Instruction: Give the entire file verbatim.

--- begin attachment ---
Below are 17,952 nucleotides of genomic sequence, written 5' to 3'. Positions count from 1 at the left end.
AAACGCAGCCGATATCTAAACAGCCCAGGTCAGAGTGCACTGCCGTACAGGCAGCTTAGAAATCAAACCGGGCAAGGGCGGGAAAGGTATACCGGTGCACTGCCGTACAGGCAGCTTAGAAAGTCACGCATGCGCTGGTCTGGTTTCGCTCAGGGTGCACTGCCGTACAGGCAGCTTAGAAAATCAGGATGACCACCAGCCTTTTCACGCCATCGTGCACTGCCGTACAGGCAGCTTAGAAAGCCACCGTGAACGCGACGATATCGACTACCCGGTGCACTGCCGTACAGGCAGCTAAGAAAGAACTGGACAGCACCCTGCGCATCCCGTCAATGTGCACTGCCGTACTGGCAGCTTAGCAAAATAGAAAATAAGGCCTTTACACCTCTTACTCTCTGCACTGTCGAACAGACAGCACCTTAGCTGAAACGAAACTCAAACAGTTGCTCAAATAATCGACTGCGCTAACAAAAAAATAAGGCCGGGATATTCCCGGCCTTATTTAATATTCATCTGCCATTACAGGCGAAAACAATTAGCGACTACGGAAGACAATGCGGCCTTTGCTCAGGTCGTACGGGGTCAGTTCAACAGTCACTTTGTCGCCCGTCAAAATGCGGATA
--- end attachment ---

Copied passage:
Below are 17,952 nucleotides of genomic sequence, written 5' to 3'. Positions count from 1 at the left end.
AAACGCAGCCGATATCTAAACAGCCCAGGTCAGAGTGCACTGCCGTACAGGCAGCTTAGAAATCAAACCGGGCAAGGGCGGGAAAGGTATACCGGTGCACTGCCGTACAGGCAGCTTAGAAAGTCACGCATGCGCTGGTCTGGTTTCGCTCAGGGTGCACTGCCGTACAGGCAGCTTAGAAAATCAGGATGACCACCAGCCTTTTCACGCCATCGTGCACTGCCGTACAGGCAGCTTAGAAAGCCACCGTGAACGCGACGATATCGACTACCCGGTGCACTGCCGTACAGGCAGCTAAGAAAGAACTGGACAGCACCCTGCGCATCCCGTCAATGTGCACTGCCGTACTGGCAGCTTAGCAAAATAGAAAATAAGGCCTTTACACCTCTTACTCTCTGCACTGTCGAACAGACAGCACCTTAGCTGAAACGAAACTCAAACAGTTGCTCAAATAATCGACTGCGCTAACAAAAAAATAAGGCCGGGATATTCCCGGCCTTATTTAATATTCATCTGCCATTACAGGCGAAAACAATTAGCGACTACGGAAGACAATGCGGCCTTTGCTCAGGTCGTACGGGGTCAGTTCAACAGTCACTTTGTCGCCCGTCAAAATGCGGATA